We’ve covered how to buy a fully loaded Linux laptop before, and now we have another choice! The Odin Group, based in Spain and operating for over 10 years, has created a laptop, the Slimbook, that comes fully loaded with GNU/Linux. The KDE Slimbook version comes with GNU/Linux and the KDE Desktop Environment.
It is a beautiful laptop that weighs in at just under 3 lbs (2.99 lbs, 1.36 kg; for comparison, the Dell XPS 13 laptop weighs around 2.7 lbs). The screen is 1920×1080 LED, a very welcome from the older laptops that were stuck at 1366×720 resolution. The laptop comes in two versions, one has the Intel i5-6200U processor while the other version has the Intel i7-6500U processor. The graphics card is an Intel Graphics HD 520 and the RAM comes in three sizes; 4gb, 8gb or 16gb. Most users will want to go with at least the 8 gb option. Click here to read more about the KDE Slimbook’s hardware.
The price for the base model (4gb RAM, 120GB SSD for storage) is very reasonable, it is 729 Euros for the i5 version, and 849 Euros for the i7 version. This translates to about $858 USD and $999 USD, respectively. Upgrading to 8GB of RAM is an extra 65 Euros while fully loaded with 16GB of RAM is an extra 190 Euros.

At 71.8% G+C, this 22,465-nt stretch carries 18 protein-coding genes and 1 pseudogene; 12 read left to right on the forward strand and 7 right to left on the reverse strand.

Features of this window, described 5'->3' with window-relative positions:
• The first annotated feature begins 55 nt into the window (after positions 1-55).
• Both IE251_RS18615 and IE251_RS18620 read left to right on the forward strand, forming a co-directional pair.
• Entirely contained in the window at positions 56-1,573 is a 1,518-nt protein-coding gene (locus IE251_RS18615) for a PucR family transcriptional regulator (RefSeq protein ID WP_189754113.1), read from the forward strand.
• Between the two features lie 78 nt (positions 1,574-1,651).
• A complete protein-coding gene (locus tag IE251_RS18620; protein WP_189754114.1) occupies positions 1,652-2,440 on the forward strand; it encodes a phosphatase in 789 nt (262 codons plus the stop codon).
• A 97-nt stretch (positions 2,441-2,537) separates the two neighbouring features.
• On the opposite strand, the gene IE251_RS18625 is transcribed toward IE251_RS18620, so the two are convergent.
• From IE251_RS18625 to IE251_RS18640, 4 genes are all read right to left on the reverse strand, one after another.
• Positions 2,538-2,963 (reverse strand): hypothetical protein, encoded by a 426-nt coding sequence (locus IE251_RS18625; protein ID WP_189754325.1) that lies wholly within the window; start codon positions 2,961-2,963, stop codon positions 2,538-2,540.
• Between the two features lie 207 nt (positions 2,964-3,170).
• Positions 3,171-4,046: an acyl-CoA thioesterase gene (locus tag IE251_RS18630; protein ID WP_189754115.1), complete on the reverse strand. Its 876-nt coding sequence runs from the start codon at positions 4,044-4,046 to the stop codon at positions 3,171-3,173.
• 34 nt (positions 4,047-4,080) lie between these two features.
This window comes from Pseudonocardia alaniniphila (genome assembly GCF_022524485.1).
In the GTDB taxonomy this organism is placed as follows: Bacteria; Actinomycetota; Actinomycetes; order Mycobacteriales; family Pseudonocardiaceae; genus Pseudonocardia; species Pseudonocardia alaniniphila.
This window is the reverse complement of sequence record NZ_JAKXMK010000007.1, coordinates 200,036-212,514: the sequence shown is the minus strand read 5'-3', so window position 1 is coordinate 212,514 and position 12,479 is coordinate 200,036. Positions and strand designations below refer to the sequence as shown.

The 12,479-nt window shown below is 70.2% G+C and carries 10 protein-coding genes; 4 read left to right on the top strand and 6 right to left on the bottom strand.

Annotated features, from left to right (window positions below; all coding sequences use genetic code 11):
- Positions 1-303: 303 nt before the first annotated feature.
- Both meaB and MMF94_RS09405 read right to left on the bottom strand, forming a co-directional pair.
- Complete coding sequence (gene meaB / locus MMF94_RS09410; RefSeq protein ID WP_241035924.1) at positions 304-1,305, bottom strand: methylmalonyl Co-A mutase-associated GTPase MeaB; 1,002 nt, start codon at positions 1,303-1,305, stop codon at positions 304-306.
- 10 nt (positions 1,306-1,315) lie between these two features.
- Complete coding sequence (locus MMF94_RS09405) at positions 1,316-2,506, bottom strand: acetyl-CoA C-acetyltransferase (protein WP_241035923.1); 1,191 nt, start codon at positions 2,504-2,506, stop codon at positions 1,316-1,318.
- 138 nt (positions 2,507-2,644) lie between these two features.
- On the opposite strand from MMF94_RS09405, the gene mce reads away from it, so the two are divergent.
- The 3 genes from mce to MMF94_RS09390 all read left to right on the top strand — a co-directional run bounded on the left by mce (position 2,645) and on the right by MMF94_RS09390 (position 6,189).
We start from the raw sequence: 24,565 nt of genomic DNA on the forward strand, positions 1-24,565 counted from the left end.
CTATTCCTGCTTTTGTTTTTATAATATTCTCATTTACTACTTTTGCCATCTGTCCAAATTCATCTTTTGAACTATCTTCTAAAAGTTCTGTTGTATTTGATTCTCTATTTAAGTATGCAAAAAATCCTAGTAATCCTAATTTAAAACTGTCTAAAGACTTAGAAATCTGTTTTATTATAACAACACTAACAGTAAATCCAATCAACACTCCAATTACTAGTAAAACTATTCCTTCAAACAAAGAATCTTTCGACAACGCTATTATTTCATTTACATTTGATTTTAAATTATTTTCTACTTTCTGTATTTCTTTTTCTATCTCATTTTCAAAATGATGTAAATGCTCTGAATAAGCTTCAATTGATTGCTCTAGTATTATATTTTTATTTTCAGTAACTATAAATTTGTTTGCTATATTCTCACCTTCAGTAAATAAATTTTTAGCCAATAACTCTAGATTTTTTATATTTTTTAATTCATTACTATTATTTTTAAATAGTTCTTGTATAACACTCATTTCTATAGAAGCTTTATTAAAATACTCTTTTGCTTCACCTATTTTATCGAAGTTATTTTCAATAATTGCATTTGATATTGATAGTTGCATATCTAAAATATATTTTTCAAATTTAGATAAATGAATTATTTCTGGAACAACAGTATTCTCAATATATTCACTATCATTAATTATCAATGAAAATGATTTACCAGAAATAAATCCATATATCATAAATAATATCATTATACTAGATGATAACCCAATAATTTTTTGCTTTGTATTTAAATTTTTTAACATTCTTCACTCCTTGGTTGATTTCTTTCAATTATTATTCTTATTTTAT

My favourite option is that the screen can be changed from LED to Matte. This makes a huge difference when programming near bright and reflective lights. Matte screens are less reflective and easier to read.
What’s interesting is that the KDE Slimbook can apparently be shipped anywhere in the world for a fee of 99 Euros (outside of Europe and aside from any tariffs or other country-specific fees).
Definitely worth a look if you are in the market for a laptop that is running GNU/Linux out of the box.
MySQL’s pitch deck is an instructive example of how to pitch a free/open source startup to investors. With this pitch deck they raised $16 million in their Series B round way back in 2003 when it wasn’t so clear to investors that free/open source was the better way to develop software.
I wanted to point out some of the highlights that are especially relevant to startups and why startups that develop proprietary software should consider making their software open source instead.